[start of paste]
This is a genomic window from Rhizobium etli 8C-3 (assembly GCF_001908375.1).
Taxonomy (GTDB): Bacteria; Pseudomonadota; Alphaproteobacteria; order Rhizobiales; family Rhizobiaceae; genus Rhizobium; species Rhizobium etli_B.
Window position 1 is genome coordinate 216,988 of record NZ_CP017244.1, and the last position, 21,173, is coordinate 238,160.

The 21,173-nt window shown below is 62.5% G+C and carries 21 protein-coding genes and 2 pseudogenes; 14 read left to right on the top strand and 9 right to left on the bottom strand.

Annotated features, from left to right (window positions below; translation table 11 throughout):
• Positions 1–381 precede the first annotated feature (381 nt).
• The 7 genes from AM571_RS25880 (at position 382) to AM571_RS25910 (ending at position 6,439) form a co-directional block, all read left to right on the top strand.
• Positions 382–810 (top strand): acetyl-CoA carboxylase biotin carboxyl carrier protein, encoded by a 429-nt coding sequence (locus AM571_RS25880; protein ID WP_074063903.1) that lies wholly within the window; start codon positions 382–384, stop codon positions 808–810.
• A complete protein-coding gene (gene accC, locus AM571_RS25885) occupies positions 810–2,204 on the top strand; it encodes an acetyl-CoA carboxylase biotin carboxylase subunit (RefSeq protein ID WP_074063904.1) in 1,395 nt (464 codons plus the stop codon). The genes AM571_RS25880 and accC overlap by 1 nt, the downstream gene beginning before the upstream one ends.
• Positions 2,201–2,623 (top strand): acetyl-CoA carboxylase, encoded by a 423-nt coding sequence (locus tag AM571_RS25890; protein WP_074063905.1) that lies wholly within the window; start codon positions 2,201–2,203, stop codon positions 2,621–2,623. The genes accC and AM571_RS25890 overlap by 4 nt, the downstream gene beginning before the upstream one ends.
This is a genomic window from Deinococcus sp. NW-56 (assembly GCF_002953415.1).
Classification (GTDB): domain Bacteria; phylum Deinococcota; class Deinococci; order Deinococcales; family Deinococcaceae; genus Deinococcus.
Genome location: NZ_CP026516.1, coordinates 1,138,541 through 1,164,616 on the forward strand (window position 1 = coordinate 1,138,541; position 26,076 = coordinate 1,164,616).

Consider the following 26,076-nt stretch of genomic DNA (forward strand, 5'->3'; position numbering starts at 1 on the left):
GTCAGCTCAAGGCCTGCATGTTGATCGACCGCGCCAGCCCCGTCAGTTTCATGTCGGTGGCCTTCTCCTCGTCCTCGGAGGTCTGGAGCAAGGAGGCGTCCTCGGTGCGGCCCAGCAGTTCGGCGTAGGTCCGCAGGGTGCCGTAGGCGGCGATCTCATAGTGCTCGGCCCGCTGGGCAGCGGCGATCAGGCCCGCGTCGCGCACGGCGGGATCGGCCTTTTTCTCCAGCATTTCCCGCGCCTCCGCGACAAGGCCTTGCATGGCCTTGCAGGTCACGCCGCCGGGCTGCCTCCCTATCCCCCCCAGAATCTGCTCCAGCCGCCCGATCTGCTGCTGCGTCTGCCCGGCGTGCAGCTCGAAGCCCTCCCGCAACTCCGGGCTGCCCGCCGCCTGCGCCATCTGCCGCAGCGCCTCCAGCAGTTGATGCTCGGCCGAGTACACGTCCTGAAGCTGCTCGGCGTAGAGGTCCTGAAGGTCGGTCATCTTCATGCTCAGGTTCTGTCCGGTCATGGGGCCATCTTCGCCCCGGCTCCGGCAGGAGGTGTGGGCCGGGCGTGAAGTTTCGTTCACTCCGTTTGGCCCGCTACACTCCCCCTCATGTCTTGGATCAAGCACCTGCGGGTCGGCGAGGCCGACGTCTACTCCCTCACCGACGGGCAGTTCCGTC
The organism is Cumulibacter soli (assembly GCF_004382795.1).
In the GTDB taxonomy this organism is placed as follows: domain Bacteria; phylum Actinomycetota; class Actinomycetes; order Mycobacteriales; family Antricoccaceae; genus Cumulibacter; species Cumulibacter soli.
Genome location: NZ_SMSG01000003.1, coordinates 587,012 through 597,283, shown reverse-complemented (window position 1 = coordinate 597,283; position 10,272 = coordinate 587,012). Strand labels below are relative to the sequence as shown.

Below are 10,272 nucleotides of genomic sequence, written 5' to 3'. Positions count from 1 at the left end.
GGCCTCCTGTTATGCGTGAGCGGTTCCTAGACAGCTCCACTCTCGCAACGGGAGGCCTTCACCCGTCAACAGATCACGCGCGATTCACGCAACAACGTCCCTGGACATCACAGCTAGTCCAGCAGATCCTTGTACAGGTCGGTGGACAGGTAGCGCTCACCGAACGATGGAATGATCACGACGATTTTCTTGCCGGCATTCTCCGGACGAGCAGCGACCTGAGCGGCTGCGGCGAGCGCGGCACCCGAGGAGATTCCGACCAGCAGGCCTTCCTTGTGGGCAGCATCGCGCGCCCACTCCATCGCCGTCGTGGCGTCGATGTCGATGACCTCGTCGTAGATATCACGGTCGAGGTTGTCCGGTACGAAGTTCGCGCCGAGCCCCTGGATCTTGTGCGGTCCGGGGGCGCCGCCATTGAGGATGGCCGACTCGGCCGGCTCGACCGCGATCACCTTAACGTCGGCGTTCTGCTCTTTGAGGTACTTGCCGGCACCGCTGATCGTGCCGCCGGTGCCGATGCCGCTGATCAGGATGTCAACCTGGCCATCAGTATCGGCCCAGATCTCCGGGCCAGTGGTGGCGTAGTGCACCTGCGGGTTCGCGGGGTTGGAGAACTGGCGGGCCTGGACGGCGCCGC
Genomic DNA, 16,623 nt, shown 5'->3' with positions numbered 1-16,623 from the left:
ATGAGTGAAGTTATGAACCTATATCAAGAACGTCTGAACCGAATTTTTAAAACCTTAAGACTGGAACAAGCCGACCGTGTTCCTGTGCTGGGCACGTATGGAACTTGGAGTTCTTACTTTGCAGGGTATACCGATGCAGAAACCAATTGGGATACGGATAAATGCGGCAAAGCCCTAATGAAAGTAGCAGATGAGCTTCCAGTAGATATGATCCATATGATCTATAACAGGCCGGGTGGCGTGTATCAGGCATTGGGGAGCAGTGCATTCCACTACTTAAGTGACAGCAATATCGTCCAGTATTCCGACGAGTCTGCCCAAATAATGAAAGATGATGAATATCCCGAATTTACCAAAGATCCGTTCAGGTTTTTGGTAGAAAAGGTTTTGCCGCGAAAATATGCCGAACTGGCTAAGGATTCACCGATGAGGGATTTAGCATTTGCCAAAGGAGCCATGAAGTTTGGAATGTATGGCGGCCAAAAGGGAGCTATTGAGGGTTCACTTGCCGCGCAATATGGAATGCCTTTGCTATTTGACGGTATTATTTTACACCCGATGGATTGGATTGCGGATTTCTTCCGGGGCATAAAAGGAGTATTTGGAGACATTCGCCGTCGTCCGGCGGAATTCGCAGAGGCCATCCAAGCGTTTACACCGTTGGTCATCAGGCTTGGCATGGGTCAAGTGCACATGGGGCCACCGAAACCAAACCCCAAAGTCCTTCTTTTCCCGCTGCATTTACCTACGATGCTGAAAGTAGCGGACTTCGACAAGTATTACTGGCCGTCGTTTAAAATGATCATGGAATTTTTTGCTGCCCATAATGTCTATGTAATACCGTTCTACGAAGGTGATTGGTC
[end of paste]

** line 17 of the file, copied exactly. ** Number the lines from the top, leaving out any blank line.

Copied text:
In the GTDB taxonomy this organism is placed as follows: domain Bacteria; phylum Actinomycetota; class Actinomycetes; order Mycobacteriales; family Antricoccaceae; genus Cumulibacter; species Cumulibacter soli.